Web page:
ACEVAL AIMVAL was particularly driven by the fear of all asspect IR missiles, but with advancements in IR reduction and IR countermeasures, is the threat from all asspect missiles the same as it was 30 years ago?


This topic is part and parcel with a Q&A series I just started over at my place, so this is stealing my own thunder a little bit talking about it here.
That video, content, applicability, etc, is F-14/Navy-centric, part of an F-14 Navy-Centric series, so it's missing a lot of other (USAF) perspective. When the guy laments that there were people who knew were the MiGs were but didn't pass the information, he was talking about the fact that the EC-121s (EB-66s too? I don't know) had systems on board that could detect and query the MiGs 'secure' IFF system. One of the reasons knowledge of this capability wasn't spread far and wide was the same problem the Allies faced when using their Enigma knowledge in WW2. It was felt that the utility would disappear if the North Vietnamese/Russians ever got wind of it. When eventually the system was made small enough to put in a pod, the Combat Tree system was deployed on AF aircraft. But the Navy never did use it as far as I know. When the AF's F-4s radars were suddenly and strikingly more effective, acquiring radar targets at twice the previous average range, the enemy caught on and changed tactics, only turning on their systems at the beginning of the attack, which in turn made the Combat Tree system less of a game changer, but still a big assist for the F-4 crews.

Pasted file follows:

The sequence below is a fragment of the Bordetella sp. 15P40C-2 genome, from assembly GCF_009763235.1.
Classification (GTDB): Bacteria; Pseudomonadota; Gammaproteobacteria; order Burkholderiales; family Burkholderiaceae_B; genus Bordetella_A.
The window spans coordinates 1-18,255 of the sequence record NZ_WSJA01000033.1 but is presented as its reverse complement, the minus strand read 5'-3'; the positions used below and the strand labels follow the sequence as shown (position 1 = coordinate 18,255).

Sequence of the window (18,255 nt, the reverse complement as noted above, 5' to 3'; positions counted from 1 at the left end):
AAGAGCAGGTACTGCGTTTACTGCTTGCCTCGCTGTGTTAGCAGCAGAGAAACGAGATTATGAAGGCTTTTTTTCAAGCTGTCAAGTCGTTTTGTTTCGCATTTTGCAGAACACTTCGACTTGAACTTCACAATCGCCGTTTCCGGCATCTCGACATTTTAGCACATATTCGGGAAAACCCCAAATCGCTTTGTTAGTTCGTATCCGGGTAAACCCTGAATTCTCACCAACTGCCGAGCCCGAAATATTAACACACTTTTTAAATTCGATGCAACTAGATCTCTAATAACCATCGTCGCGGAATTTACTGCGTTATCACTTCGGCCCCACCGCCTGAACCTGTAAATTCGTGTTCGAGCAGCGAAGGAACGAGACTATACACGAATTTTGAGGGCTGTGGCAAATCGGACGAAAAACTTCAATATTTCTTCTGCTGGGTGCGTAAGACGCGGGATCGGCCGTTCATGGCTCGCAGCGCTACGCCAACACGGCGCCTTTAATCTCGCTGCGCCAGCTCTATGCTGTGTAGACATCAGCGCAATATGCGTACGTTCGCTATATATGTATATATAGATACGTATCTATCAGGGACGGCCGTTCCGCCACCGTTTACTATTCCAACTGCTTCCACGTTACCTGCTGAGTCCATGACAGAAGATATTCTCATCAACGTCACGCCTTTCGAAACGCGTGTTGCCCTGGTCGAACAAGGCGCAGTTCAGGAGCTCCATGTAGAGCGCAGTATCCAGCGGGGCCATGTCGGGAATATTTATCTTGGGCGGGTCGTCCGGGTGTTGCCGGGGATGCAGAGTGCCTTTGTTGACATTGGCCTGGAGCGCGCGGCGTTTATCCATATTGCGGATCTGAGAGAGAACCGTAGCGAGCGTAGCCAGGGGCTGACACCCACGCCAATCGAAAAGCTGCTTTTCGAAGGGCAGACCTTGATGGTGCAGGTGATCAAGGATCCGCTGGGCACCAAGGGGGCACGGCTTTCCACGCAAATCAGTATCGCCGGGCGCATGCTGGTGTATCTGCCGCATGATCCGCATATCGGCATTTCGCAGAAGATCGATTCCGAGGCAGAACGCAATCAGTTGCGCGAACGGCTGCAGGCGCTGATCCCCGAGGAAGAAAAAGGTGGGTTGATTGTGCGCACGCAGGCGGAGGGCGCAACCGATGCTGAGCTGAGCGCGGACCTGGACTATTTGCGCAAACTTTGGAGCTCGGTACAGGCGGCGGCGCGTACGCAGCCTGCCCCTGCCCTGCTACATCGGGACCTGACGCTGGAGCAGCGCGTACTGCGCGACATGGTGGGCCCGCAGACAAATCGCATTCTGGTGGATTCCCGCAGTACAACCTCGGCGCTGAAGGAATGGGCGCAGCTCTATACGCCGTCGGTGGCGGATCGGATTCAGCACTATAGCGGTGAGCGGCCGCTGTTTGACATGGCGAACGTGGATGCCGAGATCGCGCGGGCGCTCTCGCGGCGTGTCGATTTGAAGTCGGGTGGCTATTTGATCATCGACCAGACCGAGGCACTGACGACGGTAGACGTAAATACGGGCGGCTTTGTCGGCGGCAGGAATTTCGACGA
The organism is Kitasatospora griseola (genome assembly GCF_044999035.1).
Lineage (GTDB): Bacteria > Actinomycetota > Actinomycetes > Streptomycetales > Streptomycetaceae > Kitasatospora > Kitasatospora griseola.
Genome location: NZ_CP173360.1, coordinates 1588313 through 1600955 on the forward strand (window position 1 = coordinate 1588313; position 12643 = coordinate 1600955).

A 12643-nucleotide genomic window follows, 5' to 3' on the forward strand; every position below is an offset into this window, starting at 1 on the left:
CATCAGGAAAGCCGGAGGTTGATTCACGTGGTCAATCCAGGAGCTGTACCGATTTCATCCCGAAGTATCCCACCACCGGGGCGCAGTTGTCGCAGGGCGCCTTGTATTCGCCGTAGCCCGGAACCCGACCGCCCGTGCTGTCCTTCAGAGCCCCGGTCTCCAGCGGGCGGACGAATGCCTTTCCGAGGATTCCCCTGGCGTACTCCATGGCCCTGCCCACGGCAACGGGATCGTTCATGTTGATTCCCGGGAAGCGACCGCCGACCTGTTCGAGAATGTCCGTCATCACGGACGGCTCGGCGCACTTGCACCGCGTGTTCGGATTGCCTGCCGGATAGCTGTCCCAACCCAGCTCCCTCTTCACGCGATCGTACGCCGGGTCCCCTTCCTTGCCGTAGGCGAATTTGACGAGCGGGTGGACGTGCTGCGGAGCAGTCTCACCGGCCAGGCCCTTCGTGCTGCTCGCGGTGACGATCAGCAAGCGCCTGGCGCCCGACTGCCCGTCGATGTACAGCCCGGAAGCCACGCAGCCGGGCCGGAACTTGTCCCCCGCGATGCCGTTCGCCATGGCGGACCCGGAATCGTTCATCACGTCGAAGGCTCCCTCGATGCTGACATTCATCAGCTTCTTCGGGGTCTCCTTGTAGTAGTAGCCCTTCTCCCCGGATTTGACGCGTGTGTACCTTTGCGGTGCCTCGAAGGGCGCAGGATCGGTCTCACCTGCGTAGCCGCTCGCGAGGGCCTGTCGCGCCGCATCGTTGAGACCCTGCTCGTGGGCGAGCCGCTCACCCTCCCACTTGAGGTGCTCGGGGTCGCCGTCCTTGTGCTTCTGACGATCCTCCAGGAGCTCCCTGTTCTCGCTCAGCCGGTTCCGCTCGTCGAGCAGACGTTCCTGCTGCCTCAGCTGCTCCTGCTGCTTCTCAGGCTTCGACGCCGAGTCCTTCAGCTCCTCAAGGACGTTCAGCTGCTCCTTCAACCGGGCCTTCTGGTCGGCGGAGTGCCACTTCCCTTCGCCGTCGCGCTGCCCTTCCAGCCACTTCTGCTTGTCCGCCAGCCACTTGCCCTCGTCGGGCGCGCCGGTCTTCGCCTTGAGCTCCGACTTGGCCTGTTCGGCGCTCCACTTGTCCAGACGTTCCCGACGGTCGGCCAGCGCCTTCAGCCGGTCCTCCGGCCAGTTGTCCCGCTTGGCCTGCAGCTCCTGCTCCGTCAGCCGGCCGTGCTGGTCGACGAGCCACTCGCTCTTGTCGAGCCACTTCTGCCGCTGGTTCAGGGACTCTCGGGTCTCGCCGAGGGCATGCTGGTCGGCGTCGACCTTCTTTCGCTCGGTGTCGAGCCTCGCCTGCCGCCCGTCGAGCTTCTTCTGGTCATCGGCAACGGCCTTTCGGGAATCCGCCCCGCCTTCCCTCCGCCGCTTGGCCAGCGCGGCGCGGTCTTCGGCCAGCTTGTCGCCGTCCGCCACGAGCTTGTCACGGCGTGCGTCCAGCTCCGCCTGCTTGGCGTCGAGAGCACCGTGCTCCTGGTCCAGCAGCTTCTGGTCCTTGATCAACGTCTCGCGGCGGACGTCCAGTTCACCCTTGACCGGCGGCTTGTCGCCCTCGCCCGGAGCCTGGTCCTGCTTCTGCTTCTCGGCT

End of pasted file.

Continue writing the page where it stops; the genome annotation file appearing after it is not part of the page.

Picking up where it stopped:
The idea that a visual ID (VID) was required was a short-hand way of thinking about it and as such is not exactly accurate. A positive ID (PID) was required. The problem was that through most of the war (all of it for the USN I believe-- I might be wrong) the only way to get a PID was to get a VID. The AF was allowed to use the Combat Tree systems to begin their attack BVR under certain conditions, like no friendlies within x miles of target.

AIMVAL/ACEVAL Pronounced AIM-VAL ACE-VAL (We never called it AIM-e-Val/ACE-e-Val on the AF side, at least that I ever heard during the project. :lol: ) was initially focused on short-range missile requirements. What they found out was that the new AIM-9L (Navy's was a little bit older with a larger launcher 'IR coolant source, probably a left over from their AIM-9D experience) was almost as good as the planned-on-paper ASRAAM, and that the need was greater for an AMRAAM-like missile with BVR capability. For a gratuitous AIM-9L missile crewchief 'there I was' story (far more boring than hand flying like the fighter pilots, but what the heck ) here's a couple of still shots taken during the filming a then-classified movie for a Pentagon dog-and-pony show on the AIM-9L FOT&E circa late 1977(?).
AIM9LFOTandE1.jpg
Circa 1977-8
AIM9LFOTandE2.jpg

The all-aspect missile is still the game changer it was, made no less effective due to countermeasures, even with a back and forth cycle of advancement between missiles and countermeasures. I'd call the advantage in 'adaptation' as clearly going to the weapons because the initiative always belongs to the weapons the countermeasures seek to defeat. This is especially true for the expendable CMs, as they must be more economical for the right cost-benefit balance, and are far more constrained as to the amount of real estate they are allowed to take up.
--The ultimate weapon is the mind of man.
Offline

zero-one

Elite 1K

Elite 1K

  • Posts: 1362
  • Joined: 23 Jul 2013, 16:19